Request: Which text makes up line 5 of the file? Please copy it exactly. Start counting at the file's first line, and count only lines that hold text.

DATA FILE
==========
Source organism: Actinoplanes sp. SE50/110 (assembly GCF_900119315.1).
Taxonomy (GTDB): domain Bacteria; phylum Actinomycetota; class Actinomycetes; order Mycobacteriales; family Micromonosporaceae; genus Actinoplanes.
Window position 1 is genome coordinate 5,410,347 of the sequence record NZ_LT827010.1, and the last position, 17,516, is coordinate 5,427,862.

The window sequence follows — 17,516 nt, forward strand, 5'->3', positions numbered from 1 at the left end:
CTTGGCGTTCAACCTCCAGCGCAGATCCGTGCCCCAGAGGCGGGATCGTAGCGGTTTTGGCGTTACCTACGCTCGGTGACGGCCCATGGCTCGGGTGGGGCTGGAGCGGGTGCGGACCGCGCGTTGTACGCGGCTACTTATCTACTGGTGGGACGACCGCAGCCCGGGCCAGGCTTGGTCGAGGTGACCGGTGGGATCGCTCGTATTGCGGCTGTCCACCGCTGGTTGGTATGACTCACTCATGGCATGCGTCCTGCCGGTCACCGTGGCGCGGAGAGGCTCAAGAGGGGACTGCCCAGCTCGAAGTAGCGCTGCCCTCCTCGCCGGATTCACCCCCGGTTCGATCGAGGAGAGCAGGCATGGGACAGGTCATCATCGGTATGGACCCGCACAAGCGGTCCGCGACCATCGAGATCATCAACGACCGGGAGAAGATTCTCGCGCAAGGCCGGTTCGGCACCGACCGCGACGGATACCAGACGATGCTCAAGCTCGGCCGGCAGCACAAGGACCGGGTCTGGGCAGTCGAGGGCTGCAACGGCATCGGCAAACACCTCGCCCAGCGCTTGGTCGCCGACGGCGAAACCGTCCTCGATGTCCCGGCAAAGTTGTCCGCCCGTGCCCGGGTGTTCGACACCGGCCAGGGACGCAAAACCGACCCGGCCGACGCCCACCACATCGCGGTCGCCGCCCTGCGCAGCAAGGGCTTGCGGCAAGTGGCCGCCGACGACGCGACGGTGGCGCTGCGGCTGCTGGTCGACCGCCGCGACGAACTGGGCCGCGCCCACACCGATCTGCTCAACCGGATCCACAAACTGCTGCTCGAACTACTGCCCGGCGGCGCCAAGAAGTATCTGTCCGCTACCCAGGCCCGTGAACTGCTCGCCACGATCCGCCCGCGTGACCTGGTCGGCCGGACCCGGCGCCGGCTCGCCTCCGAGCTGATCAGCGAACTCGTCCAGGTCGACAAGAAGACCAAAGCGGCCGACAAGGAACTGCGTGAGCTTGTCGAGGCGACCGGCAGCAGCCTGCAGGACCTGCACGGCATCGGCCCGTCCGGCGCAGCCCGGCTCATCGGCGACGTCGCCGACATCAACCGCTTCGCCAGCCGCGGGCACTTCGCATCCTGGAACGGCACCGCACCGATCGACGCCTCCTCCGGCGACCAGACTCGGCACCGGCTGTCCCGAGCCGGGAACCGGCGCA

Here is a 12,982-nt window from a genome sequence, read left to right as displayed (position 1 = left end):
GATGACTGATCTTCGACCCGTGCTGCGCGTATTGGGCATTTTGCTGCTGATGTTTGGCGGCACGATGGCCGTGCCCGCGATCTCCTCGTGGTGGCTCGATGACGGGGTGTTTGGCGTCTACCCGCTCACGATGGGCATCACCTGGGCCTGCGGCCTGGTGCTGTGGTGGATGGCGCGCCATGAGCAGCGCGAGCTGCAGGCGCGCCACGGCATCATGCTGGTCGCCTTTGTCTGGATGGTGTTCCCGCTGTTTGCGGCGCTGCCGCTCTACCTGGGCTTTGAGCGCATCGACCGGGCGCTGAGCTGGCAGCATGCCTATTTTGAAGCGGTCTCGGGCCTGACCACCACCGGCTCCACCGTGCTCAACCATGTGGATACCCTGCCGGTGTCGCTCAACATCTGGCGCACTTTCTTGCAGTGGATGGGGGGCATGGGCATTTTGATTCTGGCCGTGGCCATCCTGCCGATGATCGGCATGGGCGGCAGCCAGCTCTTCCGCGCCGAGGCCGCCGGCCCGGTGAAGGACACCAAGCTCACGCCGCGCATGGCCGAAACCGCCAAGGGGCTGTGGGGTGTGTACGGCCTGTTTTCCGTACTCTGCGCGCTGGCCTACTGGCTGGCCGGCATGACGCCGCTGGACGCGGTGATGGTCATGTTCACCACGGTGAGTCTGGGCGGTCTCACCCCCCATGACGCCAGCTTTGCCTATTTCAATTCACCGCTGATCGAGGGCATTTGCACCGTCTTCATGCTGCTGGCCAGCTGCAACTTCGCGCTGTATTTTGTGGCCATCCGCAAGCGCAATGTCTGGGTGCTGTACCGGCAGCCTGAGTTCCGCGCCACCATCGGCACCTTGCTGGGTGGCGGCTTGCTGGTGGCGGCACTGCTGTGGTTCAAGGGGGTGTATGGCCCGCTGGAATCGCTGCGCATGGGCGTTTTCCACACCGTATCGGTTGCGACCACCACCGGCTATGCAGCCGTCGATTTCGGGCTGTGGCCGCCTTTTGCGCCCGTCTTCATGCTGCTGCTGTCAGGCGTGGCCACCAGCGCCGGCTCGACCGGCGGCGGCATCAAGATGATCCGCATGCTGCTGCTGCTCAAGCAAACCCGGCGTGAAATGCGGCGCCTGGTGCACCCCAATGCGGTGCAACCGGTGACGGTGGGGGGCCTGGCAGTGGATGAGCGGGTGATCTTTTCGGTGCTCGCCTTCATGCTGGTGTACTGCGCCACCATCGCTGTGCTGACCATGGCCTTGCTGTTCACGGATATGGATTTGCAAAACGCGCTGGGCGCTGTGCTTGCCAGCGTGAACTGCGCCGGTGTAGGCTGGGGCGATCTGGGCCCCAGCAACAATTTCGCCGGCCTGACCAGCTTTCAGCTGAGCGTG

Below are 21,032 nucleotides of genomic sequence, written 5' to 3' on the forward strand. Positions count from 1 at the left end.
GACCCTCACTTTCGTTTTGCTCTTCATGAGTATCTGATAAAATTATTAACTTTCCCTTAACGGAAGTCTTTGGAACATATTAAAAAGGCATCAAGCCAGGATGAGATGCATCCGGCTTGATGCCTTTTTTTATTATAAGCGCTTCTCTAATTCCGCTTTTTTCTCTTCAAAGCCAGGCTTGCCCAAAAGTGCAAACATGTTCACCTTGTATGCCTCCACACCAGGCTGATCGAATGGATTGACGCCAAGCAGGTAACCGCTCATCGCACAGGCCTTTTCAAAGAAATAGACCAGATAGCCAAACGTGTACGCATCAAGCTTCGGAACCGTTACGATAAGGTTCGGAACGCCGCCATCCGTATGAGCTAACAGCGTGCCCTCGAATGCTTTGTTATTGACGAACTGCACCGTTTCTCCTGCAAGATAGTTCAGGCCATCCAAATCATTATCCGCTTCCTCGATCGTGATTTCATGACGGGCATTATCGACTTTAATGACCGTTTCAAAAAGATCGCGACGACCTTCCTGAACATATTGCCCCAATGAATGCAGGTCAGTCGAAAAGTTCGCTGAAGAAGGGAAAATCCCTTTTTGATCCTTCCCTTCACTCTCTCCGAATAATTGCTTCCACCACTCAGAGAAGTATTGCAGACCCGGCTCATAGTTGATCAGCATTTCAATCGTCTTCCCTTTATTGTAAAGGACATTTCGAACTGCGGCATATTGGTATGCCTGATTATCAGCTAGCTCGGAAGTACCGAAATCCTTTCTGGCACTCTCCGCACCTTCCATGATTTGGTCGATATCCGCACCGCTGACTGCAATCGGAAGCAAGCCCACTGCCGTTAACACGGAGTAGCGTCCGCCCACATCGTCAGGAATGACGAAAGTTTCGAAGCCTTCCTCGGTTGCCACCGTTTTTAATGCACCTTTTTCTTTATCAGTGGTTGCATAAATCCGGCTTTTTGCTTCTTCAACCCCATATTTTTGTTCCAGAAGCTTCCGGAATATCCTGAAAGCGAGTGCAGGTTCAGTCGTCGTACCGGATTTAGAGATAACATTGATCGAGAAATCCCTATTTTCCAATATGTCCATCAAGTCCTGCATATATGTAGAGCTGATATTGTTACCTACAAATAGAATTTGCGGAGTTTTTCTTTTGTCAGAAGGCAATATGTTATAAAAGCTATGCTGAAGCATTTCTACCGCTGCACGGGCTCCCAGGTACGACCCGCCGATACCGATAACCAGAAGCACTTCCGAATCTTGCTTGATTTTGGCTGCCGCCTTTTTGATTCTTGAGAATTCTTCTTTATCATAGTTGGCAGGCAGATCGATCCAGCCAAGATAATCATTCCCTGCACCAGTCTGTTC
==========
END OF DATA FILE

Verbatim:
CTTGGCGTTCAACCTCCAGCGCAGATCCGTGCCCCAGAGGCGGGATCGTAGCGGTTTTGGCGTTACCTACGCTCGGTGACGGCCCATGGCTCGGGTGGGGCTGGAGCGGGTGCGGACCGCGCGTTGTACGCGGCTACTTATCTACTGGTGGGACGACCGCAGCCCGGGCCAGGCTTGGTCGAGGTGACCGGTGGGATCGCTCGTATTGCGGCTGTCCACCGCTGGTTGGTATGACTCACTCATGGCATGCGTCCTGCCGGTCACCGTGGCGCGGAGAGGCTCAAGAGGGGACTGCCCAGCTCGAAGTAGCGCTGCCCTCCTCGCCGGATTCACCCCCGGTTCGATCGAGGAGAGCAGGCATGGGACAGGTCATCATCGGTATGGACCCGCACAAGCGGTCCGCGACCATCGAGATCATCAACGACCGGGAGAAGATTCTCGCGCAAGGCCGGTTCGGCACCGACCGCGACGGATACCAGACGATGCTCAAGCTCGGCCGGCAGCACAAGGACCGGGTCTGGGCAGTCGAGGGCTGCAACGGCATCGGCAAACACCTCGCCCAGCGCTTGGTCGCCGACGGCGAAACCGTCCTCGATGTCCCGGCAAAGTTGTCCGCCCGTGCCCGGGTGTTCGACACCGGCCAGGGACGCAAAACCGACCCGGCCGACGCCCACCACATCGCGGTCGCCGCCCTGCGCAGCAAGGGCTTGCGGCAAGTGGCCGCCGACGACGCGACGGTGGCGCTGCGGCTGCTGGTCGACCGCCGCGACGAACTGGGCCGCGCCCACACCGATCTGCTCAACCGGATCCACAAACTGCTGCTCGAACTACTGCCCGGCGGCGCCAAGAAGTATCTGTCCGCTACCCAGGCCCGTGAACTGCTCGCCACGATCCGCCCGCGTGACCTGGTCGGCCGGACCCGGCGCCGGCTCGCCTCCGAGCTGATCAGCGAACTCGTCCAGGTCGACAAGAAGACCAAAGCGGCCGACAAGGAACTGCGTGAGCTTGTCGAGGCGACCGGCAGCAGCCTGCAGGACCTGCACGGCATCGGCCCGTCCGGCGCAGCCCGGCTCATCGGCGACGTCGCCGACATCAACCGCTTCGCCAGCCGCGGGCACTTCGCATCCTGGAACGGCACCGCACCGATCGACGCCTCCTCCGGCGACCAGACTCGGCACCGGCTGTCCCGAGCCGGGAACCGGCGCA